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Thread: bert/tig kit

  1. #1
    Join Date
    Mar 2007
    Location
    Oahu, Hawaii
    Posts
    2,469

    Default bert/tig kit

    Hi guys and girls
    Went back and got the contractor's kit for my Dynasty 200DX. Later I'll get the water-cooled torch and the coolmate 3 (when $ allows)... They ran out of the 5356 rods, so I got the 4043 rods at 1/16 and 3/32. Tungsten is 3/32 ceriated/orange band (expensive!) Gonna practice with some 1/8" aluminum and see how it goes. I was gonna try cfm @20-25.
    Any advice/tips?
    thanks a lot
    bert
    I'm not late...
    I'm just on Hawaiian Time

  2. #2
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    Mar 2007
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    Default

    Oh, I have some 3/32" aluminum sheet I'm gonna cut coupons out of and start practicing with those...Any tips on gas flow (using 100% argon) or anything else, let me know!
    thanks,
    bert
    I'm not late...
    I'm just on Hawaiian Time

  3. #3
    Join Date
    Mar 2007
    Location
    Vero Beach, fl.
    Posts
    761

    Default Any advice/tips?

    Bert, my best advice would be for you to send your new toys here to me, you know, so I can check them out for you and make sure they are working proper like,and then I will send you back some pictures of how it should be done.
    Dave
    If necessity is the Mother of Invention, I must be the Father of Desperation!

    John Blewett III 10-22-73 to 8-16-07
    Another racing great gone but not to be forgotten.http://video.google.com/videoplay?do...modified&hl=en

  4. #4
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    Mar 2007
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    Default Deliver to you now!

    well, with your experience, I might just do that!!!
    NOT!!!
    I'm not late...
    I'm just on Hawaiian Time

  5. #5
    Join Date
    Apr 2007
    Location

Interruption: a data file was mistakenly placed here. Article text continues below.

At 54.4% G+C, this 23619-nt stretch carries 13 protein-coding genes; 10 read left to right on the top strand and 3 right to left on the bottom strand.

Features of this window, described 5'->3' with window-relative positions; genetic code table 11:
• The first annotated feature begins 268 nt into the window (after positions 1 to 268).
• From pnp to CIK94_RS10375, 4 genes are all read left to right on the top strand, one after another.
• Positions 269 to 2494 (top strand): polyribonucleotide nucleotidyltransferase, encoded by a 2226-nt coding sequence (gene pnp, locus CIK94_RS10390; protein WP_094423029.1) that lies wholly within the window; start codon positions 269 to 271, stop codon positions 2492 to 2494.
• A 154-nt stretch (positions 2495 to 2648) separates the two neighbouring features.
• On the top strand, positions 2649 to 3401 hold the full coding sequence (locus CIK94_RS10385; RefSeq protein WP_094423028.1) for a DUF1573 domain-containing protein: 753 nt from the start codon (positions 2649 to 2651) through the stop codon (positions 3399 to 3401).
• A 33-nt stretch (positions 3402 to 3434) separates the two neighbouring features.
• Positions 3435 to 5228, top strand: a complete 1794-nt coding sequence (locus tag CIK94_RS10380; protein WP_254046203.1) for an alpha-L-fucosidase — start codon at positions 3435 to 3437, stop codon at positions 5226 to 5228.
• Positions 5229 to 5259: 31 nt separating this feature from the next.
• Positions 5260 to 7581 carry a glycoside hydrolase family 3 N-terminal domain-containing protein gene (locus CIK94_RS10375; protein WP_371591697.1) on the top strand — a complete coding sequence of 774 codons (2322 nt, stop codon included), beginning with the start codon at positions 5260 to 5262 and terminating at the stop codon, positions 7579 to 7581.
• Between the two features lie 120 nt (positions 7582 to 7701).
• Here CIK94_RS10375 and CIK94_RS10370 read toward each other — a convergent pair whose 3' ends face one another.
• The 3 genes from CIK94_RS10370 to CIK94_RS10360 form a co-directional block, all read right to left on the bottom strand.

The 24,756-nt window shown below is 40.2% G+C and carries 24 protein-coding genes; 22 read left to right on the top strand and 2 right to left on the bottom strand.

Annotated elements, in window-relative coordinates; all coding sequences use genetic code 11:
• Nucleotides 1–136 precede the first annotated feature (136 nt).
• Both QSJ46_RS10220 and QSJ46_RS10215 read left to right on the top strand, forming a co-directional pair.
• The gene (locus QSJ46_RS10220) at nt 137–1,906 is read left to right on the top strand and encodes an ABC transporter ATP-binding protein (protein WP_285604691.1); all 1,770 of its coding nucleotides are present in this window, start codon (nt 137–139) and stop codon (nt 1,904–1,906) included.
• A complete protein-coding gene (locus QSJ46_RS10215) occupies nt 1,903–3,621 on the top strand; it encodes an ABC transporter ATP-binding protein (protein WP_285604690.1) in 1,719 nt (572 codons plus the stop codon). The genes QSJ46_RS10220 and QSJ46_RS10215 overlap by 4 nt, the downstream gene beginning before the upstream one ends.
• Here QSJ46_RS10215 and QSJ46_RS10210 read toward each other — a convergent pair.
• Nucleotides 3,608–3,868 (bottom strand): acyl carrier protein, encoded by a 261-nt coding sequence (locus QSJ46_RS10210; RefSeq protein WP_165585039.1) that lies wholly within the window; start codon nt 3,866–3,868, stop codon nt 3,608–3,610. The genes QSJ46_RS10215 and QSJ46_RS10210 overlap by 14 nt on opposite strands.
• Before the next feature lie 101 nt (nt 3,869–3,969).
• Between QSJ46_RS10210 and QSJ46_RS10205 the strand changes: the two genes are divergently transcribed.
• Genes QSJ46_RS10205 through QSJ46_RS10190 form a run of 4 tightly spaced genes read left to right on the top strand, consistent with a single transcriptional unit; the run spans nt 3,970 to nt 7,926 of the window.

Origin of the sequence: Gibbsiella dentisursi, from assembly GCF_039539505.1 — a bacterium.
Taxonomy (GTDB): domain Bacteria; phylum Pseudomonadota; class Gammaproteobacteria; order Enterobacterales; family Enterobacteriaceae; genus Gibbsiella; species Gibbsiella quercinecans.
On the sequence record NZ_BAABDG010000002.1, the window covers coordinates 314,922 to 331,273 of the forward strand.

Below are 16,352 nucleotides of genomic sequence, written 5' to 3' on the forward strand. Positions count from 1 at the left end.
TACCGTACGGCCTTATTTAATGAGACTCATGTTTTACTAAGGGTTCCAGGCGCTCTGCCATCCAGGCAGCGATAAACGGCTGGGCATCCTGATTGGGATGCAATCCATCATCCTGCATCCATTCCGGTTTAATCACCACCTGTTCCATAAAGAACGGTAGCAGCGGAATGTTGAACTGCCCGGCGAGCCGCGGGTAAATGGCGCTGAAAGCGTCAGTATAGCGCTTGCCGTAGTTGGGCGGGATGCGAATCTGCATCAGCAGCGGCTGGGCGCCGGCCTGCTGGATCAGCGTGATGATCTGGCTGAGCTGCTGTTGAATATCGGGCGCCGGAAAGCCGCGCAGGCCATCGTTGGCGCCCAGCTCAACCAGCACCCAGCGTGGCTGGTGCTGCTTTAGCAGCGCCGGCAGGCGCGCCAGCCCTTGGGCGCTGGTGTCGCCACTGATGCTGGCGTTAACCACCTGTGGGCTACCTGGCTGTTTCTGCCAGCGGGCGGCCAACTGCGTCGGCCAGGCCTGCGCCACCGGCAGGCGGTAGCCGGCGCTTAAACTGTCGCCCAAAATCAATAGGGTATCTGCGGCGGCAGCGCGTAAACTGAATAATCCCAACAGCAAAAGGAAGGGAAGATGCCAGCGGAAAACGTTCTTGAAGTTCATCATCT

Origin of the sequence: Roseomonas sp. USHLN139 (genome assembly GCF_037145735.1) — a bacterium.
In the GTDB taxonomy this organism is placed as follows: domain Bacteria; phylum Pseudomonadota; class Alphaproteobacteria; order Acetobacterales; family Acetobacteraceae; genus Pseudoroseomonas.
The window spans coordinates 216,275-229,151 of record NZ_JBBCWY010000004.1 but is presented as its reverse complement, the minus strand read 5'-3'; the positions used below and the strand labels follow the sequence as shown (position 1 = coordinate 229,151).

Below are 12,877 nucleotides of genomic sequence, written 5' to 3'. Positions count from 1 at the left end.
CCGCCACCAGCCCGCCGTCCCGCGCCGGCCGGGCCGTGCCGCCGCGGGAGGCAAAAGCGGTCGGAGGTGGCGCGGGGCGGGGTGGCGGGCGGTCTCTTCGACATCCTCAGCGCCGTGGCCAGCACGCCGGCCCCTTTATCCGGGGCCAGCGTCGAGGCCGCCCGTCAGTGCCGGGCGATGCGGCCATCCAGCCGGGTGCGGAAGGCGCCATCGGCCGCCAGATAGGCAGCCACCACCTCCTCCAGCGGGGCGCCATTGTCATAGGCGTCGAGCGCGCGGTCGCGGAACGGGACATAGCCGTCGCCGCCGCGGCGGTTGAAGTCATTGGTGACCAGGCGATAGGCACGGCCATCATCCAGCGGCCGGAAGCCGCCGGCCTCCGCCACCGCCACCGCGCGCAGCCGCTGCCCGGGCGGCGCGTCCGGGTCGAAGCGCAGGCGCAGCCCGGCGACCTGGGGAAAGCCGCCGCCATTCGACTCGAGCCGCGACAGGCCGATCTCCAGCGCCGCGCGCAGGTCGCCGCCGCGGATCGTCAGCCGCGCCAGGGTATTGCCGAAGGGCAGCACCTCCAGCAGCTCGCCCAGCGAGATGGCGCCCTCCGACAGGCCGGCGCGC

Ventura, California
    Posts
    102

    Talking Gas pressure & tungstens

    Quote Originally Posted by Bert View Post
    Hi guys and girls
    Went back and got the contractor's kit for my Dynasty 200DX. Later I'll get the water-cooled torch and the coolmate 3 (when $ allows)... They ran out of the 5356 rods, so I got the 4043 rods at 1/16 and 3/32. Tungsten is 3/32 ceriated/orange band (expensive!) Gonna practice with some 1/8" aluminum and see how it goes. I was gonna try cfm @20-25.
    Any advice/tips?
    thanks a lot
    bert
    I like to run closer to 20 psi on the flowmeter. If the pressure is too high it will create turbulance and actually pull oxygen into the arc, which is bad for business.

    Speaking of turbulance reduction, I also recommend using a gas lens. It has a similar function to the areator in a faucet. If you ever remove an areator and turn on the water you see how random the flow is. After replacing the areator the water flows out in a nice steady column. This is exactly what a gas lens does with the gas flow around your TIG arc.

    If you are going to weld thin material, you might want to consider going with 1/16 tungsten electrodes (or smaller). Try to get away with as small a tunsgten as possible, to keep the arc small and focused as possible.

    When it comes to flavors of tungsten, like sports teams, everyone seems to find one they like over others. My advice is to try different ones on different metals. I avoid Thoriated due to its radioactive nature. (Sharpening puts it in the air, as does vaporizing during an arc, which can go in the lungs. No thanks.) After my own "experiments", I found that Zirconiated works best (for me) on Aluminum. The arc stays clear and the bead is consistent. For mild steel and stainless I like Lanthinated. However, I have heard that tungstens behave differently on an inverter machine (like your Dynasty) vs. one of the old school transformer rigs like they run at my welding class at college. Again, try different ones and see how they work for YOU on YOUR machine.

    As you know, you generally have to purchase electrodes by the box of 10. I found a company that will send FREE samples of various types and sizes of tungsten.
    http://www.diamondground.com/freesample.html